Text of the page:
This is the second in a series on cruise meetings and incentives.
As the cruise industry sets its sights on the meetings and incentive market with renewed vigor, there are expanded opportunities for cruise-selling travel agents to reel in business clients.
“Corporate events and incentive travel represent a promising growth area for business cruising,” said Christine Duffy, president and CEO of Cruise Lines International Association. “Two-thirds of travel agents report they are likely to book a meeting or incentive cruise in the next 12 months,”
In contrast to cruise meetings, incentive programs on cruise ships have a long-standing history. But the market has evolved considerably in recent years, as has cruise ship design.
Agencies breaking in
While more travel agencies are breaking into the incentive business, those with long experience in the industry caution that there are challenges for smaller players.
“The obstacles to entering the business are a little higher with incentives,” said David Kliman, president of The Kliman Group, a meetings consultancy firm. “Big companies already have deeply-embedded long term buyer-supplier relationships."
Retail agents need to look at their portfolio of relationships, he advised.
“The incentives industry is very relationship-driven,” Kliman said. “Agents need to determine what services they can realistically provide to meeting professionals before they pick up the phone to ask for business.”
Moving into incentives
Among travel agents who have found success with incentives is Kathy Fitzgibbons who segued from a retail travel agency to Maritz Travel in St. Louis, the country’s largest incentive company.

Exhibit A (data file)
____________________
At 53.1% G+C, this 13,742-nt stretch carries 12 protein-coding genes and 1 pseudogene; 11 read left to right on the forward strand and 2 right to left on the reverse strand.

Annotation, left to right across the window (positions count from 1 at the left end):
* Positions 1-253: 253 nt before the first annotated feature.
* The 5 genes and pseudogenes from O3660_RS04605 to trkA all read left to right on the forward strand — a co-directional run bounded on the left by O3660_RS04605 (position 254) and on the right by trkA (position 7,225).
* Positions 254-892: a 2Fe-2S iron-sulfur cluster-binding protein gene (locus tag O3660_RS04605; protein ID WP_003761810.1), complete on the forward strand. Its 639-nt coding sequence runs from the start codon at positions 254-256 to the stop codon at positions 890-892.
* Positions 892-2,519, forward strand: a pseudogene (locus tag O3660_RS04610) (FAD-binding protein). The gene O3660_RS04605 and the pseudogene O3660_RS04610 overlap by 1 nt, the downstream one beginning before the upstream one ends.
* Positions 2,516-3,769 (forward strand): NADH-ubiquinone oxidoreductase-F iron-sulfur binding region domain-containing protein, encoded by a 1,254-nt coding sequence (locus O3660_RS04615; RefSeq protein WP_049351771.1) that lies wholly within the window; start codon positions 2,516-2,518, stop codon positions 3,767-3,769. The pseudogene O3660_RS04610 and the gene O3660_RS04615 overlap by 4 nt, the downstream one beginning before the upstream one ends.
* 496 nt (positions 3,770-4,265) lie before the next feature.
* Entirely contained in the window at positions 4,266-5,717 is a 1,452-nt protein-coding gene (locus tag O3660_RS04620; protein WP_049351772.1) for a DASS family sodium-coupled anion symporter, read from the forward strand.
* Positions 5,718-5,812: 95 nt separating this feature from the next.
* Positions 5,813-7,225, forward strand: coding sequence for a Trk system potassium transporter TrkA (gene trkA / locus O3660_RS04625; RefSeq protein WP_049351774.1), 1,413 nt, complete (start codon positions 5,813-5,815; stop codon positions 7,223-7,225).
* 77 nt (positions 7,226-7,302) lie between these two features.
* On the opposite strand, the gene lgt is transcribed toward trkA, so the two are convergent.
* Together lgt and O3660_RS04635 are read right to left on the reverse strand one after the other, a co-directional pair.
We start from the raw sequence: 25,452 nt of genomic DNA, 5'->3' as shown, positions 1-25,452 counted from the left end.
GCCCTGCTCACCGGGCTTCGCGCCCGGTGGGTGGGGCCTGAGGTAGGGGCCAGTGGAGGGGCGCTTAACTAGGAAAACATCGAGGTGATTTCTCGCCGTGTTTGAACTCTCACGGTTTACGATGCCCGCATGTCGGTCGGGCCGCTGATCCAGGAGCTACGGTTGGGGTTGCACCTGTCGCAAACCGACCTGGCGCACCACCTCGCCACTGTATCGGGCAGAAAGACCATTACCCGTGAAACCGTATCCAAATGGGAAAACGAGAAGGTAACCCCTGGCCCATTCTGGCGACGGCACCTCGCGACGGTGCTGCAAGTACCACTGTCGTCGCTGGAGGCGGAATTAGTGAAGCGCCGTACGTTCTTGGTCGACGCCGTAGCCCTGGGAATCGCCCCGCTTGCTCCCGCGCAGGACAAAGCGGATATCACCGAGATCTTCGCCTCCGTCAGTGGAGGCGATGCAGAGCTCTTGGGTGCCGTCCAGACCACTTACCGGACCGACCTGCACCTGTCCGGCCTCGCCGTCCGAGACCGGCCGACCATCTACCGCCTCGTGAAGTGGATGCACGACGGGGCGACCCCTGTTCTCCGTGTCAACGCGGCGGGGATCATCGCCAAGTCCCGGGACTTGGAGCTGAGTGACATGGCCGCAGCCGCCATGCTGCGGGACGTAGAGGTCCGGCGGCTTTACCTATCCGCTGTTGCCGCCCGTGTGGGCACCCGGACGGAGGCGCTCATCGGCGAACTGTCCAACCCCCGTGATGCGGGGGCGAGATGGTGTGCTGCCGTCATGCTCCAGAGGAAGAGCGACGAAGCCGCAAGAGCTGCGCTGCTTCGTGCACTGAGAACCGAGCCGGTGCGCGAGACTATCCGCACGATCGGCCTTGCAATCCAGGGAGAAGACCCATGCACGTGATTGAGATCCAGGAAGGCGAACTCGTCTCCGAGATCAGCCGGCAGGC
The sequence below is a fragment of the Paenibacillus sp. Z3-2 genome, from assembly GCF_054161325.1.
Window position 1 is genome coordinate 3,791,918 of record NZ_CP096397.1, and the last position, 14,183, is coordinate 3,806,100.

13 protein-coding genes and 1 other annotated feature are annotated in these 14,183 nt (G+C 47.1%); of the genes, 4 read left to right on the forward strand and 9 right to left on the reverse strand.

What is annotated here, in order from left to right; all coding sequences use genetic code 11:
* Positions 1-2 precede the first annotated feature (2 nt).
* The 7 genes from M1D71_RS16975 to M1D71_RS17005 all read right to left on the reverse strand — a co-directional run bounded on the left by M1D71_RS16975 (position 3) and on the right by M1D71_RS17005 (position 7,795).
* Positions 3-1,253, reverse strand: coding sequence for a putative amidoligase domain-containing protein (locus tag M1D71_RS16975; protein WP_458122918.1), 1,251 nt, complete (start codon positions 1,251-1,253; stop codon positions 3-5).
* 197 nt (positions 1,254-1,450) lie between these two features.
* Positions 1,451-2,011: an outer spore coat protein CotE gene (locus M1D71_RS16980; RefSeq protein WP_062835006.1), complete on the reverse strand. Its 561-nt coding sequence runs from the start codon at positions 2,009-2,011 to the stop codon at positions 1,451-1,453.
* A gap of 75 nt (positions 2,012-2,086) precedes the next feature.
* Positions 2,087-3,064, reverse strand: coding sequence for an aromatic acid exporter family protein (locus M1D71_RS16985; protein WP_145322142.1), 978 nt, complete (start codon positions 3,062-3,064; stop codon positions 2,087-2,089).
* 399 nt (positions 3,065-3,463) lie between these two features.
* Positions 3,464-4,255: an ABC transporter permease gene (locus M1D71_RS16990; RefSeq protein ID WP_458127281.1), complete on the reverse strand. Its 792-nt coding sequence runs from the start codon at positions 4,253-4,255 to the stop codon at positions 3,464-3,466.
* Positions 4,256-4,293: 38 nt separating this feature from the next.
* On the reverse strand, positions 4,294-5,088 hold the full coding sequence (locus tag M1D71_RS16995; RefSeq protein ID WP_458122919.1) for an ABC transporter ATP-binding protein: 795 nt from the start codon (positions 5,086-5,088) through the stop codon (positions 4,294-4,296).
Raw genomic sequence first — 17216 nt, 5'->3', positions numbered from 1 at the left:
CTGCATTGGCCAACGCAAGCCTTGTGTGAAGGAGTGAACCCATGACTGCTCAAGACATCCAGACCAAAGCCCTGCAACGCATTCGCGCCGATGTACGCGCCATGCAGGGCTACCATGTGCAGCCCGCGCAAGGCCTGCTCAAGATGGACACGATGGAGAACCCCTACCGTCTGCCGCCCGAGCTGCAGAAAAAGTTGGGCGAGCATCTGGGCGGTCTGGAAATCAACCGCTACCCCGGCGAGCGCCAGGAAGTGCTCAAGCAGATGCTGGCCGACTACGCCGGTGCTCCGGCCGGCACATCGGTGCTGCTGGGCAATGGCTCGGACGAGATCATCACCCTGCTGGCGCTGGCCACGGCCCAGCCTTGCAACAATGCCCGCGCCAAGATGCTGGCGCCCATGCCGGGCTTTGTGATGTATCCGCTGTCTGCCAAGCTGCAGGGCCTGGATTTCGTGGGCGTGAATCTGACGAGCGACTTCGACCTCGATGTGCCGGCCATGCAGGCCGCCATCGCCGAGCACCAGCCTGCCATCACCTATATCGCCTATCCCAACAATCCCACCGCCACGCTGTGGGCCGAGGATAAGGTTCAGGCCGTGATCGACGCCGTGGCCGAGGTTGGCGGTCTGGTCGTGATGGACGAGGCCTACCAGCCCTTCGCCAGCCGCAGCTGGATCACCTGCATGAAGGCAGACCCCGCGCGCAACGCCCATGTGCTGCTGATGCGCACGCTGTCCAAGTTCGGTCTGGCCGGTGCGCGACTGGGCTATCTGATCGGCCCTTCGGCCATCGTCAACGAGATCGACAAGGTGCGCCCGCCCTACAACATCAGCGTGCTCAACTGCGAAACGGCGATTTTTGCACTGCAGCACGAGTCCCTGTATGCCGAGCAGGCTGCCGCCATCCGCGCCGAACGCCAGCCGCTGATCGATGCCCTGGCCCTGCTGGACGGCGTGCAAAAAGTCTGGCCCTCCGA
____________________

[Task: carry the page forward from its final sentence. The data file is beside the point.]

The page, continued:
She learned the business by working first with incentive “winners” who called in to register for their company’s incentive programs. Eventually she worked her way up to become Maritz’ Travel Buyer and Cruise Specialist, serving as liaison with global cruise suppliers.
Fitzgibbons’ clients come from a number of industries. They include the financial and automobile sectors, as well as the direct-sell market, such as Avon. Her average group size is 200 guests, but she recently blocked 600 cabins for an incentive event on a Mediterranean cruise.
Once aboard the ship, incentive programs run the gamut from casual to the meetings-intense. But they all share a common feature: participants have worked hard for the trip.
“It’s exciting for someone to know that their reward is to go on a cruise,” Fitzgibbons said. “Usually, once the spouses find out that a cruise is involved, they really apply the pressure to win.”
Promoting cruise incentives
Because cruising in general has yet to attract more than 20% of North American travelers, there is plenty of potential to grow the incentive market, Fitzgibbons noted.
“I try to incorporate cruises whenever possible when we are making a proposal for a client,” she said. “Sometimes, the company has not even considered it as a possibility.”
Value and diversity are top selling points for cruise ship venues, she added.
Popular cruise choices
The lion’s share of her incentive programs take place in the Caribbean or Alaska, Fitzgibbons said, adding that the Mediterranean has seen resurgence and the Adriatic is particularly hot.
River cruising is also attracting the incentive market, according to Fitzgibbons.
“In the 1990s we did a lot of river cruises, but the business went away,” she said. “Now, new vessels are being launched with lots of balconies, wi-fi, even alternate dining venues. And, the ships stop at all the little towns along the Danube, which is obviously something that larger ships don’t do.”
More than simply travel
Agents interested in cruise incentive sales should keep in mind that travel is only one piece of the business. Top firms offer full-service solutions that include creating and monitoring the underlying sales incentive programs.
Successful incentive planning involves overseeing activities both on and off the ship.
“We work hard to create exclusive group experiences on shore excursions,” said Fitzgibbons. “We can do that because of our strong relationships with the top ground suppliers. We’re constantly trying to provide that ‘wow’ factor.”
(See related story: “Cruise Meetings Sail Onto Meeting Planners’ Radar, September 13, 2012”)
The incentives industry is very relationship-driven. Agents need to determine what services they can realistically provide to meeting professionals before they pick up the phone to ask for business.
David Kliman, meetings consultant